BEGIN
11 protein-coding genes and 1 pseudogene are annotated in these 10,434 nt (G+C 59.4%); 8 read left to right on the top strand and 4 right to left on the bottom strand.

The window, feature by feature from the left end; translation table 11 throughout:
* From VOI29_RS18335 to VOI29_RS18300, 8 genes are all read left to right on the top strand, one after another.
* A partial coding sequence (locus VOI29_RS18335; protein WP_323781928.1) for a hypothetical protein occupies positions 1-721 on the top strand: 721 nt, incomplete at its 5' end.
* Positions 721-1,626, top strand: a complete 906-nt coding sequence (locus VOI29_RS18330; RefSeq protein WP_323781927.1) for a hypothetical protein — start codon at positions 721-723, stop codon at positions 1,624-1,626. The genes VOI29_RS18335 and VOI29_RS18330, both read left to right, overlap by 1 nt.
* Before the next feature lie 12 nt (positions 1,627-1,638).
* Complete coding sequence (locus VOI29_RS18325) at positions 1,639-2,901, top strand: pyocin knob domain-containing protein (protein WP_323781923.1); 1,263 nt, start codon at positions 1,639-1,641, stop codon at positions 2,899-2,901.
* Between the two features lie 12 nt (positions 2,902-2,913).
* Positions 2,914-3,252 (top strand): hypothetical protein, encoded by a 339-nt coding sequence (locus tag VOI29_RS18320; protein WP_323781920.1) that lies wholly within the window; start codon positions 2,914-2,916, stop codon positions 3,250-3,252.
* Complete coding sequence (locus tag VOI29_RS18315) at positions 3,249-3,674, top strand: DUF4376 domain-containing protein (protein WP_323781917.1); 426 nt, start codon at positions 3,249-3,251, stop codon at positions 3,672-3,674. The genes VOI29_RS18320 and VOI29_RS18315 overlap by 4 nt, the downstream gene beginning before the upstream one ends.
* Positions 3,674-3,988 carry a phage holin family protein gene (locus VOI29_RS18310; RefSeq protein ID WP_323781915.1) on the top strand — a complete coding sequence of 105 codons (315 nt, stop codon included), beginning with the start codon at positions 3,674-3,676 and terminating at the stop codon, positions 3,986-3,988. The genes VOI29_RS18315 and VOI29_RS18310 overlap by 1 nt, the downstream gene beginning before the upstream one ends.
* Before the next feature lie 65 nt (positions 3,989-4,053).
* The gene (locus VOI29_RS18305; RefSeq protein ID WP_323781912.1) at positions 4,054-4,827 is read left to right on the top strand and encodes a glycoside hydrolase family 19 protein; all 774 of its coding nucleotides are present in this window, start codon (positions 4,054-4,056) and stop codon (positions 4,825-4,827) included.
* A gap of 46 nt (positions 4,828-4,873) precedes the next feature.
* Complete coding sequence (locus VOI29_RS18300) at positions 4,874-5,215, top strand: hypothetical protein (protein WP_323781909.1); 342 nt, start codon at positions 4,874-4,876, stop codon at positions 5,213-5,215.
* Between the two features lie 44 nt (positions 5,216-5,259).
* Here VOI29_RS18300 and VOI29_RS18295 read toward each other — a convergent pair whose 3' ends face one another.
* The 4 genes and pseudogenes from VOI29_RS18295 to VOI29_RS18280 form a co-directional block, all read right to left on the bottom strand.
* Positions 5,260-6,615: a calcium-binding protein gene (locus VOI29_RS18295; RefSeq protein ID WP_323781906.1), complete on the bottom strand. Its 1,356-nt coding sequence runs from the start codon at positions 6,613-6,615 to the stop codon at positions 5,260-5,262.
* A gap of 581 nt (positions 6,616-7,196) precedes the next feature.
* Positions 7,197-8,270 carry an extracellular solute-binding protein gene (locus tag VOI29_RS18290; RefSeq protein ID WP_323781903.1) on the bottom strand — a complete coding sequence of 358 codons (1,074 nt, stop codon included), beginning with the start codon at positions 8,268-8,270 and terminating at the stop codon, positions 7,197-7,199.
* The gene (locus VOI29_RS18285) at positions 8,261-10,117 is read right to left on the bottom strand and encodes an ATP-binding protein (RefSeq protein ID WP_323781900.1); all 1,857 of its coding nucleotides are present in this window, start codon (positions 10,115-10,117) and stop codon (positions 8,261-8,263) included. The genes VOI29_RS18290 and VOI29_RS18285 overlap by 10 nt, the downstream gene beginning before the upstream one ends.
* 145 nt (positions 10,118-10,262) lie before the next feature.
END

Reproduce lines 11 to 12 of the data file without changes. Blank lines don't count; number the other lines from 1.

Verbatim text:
* Positions 3,674-3,988 carry a phage holin family protein gene (locus VOI29_RS18310; RefSeq protein ID WP_323781915.1) on the top strand — a complete coding sequence of 105 codons (315 nt, stop codon included), beginning with the start codon at positions 3,674-3,676 and terminating at the stop codon, positions 3,986-3,988. The genes VOI29_RS18315 and VOI29_RS18310 overlap by 1 nt, the downstream gene beginning before the upstream one ends.
* Before the next feature lie 65 nt (positions 3,989-4,053).